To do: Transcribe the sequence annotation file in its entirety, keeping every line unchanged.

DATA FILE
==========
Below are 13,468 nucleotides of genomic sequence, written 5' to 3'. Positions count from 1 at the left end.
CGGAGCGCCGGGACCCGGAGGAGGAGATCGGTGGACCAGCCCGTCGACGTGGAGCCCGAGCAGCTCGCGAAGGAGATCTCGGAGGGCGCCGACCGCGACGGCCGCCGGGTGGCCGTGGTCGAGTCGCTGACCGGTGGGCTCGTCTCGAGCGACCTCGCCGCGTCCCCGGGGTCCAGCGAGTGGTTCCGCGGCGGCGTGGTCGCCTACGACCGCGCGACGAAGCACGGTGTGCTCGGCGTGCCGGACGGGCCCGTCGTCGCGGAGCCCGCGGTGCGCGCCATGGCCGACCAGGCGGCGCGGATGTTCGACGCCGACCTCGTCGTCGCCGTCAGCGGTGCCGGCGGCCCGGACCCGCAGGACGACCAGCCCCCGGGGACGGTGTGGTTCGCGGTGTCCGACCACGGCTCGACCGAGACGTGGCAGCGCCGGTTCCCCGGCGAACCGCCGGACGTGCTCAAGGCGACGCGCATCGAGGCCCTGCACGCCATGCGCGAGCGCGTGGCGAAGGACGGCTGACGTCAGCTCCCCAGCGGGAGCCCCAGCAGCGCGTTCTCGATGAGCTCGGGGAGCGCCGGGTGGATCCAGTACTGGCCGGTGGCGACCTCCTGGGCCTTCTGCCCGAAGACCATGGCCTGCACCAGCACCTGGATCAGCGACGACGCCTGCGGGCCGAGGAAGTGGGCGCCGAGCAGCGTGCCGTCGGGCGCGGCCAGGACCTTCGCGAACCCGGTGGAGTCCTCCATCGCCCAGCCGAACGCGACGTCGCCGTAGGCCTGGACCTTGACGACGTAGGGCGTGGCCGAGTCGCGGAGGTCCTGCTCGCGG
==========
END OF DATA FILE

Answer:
Below are 13,468 nucleotides of genomic sequence, written 5' to 3'. Positions count from 1 at the left end.
CGGAGCGCCGGGACCCGGAGGAGGAGATCGGTGGACCAGCCCGTCGACGTGGAGCCCGAGCAGCTCGCGAAGGAGATCTCGGAGGGCGCCGACCGCGACGGCCGCCGGGTGGCCGTGGTCGAGTCGCTGACCGGTGGGCTCGTCTCGAGCGACCTCGCCGCGTCCCCGGGGTCCAGCGAGTGGTTCCGCGGCGGCGTGGTCGCCTACGACCGCGCGACGAAGCACGGTGTGCTCGGCGTGCCGGACGGGCCCGTCGTCGCGGAGCCCGCGGTGCGCGCCATGGCCGACCAGGCGGCGCGGATGTTCGACGCCGACCTCGTCGTCGCCGTCAGCGGTGCCGGCGGCCCGGACCCGCAGGACGACCAGCCCCCGGGGACGGTGTGGTTCGCGGTGTCCGACCACGGCTCGACCGAGACGTGGCAGCGCCGGTTCCCCGGCGAACCGCCGGACGTGCTCAAGGCGACGCGCATCGAGGCCCTGCACGCCATGCGCGAGCGCGTGGCGAAGGACGGCTGACGTCAGCTCCCCAGCGGGAGCCCCAGCAGCGCGTTCTCGATGAGCTCGGGGAGCGCCGGGTGGATCCAGTACTGGCCGGTGGCGACCTCCTGGGCCTTCTGCCCGAAGACCATGGCCTGCACCAGCACCTGGATCAGCGACGACGCCTGCGGGCCGAGGAAGTGGGCGCCGAGCAGCGTGCCGTCGGGCGCGGCCAGGACCTTCGCGAACCCGGTGGAGTCCTCCATCGCCCAGCCGAACGCGACGTCGCCGTAGGCCTGGACCTTGACGACGTAGGGCGTGGCCGAGTCGCGGAGGTCCTGCTCGCGG